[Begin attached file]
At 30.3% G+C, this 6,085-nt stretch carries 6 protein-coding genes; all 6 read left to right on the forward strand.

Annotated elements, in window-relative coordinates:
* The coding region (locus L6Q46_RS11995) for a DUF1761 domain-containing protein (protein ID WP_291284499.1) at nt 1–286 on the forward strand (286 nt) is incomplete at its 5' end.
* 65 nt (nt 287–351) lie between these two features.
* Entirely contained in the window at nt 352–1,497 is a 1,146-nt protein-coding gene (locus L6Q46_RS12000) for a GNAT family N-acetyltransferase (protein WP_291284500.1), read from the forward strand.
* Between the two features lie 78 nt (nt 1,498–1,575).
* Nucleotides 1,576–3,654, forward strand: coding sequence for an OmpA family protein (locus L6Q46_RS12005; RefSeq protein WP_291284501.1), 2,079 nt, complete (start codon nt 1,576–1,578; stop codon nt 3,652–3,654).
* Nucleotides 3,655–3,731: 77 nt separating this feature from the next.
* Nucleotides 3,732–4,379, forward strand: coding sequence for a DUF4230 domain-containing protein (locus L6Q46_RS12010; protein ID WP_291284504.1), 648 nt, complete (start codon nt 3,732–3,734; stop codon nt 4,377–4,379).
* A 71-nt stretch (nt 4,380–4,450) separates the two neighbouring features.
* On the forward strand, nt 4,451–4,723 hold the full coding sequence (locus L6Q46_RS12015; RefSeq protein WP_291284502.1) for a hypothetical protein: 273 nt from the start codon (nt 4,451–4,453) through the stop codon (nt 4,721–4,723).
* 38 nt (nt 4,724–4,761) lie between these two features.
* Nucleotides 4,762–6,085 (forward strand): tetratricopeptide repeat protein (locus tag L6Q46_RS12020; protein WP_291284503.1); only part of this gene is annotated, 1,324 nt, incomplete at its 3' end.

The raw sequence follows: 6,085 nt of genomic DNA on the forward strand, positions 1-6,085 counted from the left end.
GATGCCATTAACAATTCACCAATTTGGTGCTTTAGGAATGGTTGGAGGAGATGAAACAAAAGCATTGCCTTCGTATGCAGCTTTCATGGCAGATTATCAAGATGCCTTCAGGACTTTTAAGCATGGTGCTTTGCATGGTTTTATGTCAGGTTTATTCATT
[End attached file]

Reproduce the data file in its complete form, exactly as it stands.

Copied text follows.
At 30.3% G+C, this 6,085-nt stretch carries 6 protein-coding genes; all 6 read left to right on the forward strand.

Annotated elements, in window-relative coordinates:
* The coding region (locus L6Q46_RS11995) for a DUF1761 domain-containing protein (protein ID WP_291284499.1) at nt 1–286 on the forward strand (286 nt) is incomplete at its 5' end.
* 65 nt (nt 287–351) lie between these two features.
* Entirely contained in the window at nt 352–1,497 is a 1,146-nt protein-coding gene (locus L6Q46_RS12000) for a GNAT family N-acetyltransferase (protein WP_291284500.1), read from the forward strand.
* Between the two features lie 78 nt (nt 1,498–1,575).
* Nucleotides 1,576–3,654, forward strand: coding sequence for an OmpA family protein (locus L6Q46_RS12005; RefSeq protein WP_291284501.1), 2,079 nt, complete (start codon nt 1,576–1,578; stop codon nt 3,652–3,654).
* Nucleotides 3,655–3,731: 77 nt separating this feature from the next.
* Nucleotides 3,732–4,379, forward strand: coding sequence for a DUF4230 domain-containing protein (locus L6Q46_RS12010; protein ID WP_291284504.1), 648 nt, complete (start codon nt 3,732–3,734; stop codon nt 4,377–4,379).
* A 71-nt stretch (nt 4,380–4,450) separates the two neighbouring features.
* On the forward strand, nt 4,451–4,723 hold the full coding sequence (locus L6Q46_RS12015; RefSeq protein WP_291284502.1) for a hypothetical protein: 273 nt from the start codon (nt 4,451–4,453) through the stop codon (nt 4,721–4,723).
* 38 nt (nt 4,724–4,761) lie between these two features.
* Nucleotides 4,762–6,085 (forward strand): tetratricopeptide repeat protein (locus tag L6Q46_RS12020; protein WP_291284503.1); only part of this gene is annotated, 1,324 nt, incomplete at its 3' end.

The raw sequence follows: 6,085 nt of genomic DNA on the forward strand, positions 1-6,085 counted from the left end.
GATGCCATTAACAATTCACCAATTTGGTGCTTTAGGAATGGTTGGAGGAGATGAAACAAAAGCATTGCCTTCGTATGCAGCTTTCATGGCAGATTATCAAGATGCCTTCAGGACTTTTAAGCATGGTGCTTTGCATGGTTTTATGTCAGGTTTATTCATT